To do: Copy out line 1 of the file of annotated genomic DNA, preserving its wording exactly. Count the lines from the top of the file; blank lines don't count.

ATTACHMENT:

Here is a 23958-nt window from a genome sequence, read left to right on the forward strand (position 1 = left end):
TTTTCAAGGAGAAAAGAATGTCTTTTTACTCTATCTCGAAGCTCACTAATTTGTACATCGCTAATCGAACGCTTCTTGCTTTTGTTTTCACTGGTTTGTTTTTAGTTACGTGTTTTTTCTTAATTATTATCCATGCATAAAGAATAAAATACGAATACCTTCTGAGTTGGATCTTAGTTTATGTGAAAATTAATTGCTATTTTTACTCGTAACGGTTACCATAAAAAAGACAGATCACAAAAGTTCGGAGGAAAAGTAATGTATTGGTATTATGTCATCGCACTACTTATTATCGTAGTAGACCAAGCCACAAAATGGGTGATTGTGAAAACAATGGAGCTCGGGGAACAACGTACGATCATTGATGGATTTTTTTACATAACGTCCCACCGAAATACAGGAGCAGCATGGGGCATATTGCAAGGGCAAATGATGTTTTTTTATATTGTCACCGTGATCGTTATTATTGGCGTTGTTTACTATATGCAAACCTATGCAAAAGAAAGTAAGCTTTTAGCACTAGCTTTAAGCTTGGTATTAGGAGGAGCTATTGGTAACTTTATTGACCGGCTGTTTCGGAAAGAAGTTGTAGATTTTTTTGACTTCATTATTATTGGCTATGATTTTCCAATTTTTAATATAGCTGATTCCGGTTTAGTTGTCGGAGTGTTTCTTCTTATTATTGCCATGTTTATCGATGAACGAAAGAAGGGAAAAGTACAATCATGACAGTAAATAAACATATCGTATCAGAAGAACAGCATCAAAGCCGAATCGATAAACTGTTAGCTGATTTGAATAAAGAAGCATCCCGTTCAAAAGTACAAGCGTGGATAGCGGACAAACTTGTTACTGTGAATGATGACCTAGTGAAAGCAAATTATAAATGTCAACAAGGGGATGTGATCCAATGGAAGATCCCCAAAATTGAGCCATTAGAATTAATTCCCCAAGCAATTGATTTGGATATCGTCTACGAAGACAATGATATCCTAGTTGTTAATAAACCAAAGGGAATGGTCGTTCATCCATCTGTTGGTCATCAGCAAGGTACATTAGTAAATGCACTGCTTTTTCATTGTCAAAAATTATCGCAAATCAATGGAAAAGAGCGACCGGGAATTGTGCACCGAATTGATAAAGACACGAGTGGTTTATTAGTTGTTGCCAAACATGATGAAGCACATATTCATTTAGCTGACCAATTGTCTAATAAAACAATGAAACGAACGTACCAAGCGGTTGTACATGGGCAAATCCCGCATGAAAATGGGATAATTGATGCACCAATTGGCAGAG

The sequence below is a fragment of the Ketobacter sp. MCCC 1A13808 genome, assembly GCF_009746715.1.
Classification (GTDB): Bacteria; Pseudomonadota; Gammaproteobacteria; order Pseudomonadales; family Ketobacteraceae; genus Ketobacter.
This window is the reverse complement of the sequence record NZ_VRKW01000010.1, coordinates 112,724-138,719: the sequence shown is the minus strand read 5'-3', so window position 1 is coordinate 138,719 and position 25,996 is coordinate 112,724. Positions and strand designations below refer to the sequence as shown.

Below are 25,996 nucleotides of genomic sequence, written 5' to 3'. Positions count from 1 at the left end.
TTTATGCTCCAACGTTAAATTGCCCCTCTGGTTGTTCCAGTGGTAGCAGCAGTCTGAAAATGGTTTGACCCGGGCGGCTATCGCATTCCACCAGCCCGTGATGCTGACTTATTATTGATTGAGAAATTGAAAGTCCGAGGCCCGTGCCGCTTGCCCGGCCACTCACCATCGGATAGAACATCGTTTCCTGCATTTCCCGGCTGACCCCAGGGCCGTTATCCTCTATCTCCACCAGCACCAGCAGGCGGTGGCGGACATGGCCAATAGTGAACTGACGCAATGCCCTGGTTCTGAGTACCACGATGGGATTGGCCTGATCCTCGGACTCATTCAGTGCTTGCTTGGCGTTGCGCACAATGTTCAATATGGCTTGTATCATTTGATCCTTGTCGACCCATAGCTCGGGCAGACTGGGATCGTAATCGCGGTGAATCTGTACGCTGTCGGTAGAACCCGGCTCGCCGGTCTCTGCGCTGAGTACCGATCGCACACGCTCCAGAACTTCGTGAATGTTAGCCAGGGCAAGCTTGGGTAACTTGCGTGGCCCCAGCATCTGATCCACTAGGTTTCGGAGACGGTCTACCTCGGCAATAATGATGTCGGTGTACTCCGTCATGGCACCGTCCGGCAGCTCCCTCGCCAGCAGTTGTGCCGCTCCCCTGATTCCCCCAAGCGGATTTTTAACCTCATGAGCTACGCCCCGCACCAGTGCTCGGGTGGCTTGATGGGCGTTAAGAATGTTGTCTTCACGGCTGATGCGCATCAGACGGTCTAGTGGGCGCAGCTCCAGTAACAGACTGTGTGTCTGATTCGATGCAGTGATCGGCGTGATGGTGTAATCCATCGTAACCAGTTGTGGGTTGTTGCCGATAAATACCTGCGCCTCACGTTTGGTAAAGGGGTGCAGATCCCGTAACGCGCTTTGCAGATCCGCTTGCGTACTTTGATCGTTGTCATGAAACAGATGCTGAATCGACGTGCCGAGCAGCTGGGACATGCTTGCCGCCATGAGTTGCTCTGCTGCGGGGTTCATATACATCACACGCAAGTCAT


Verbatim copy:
Here is a 23958-nt window from a genome sequence, read left to right on the forward strand (position 1 = left end):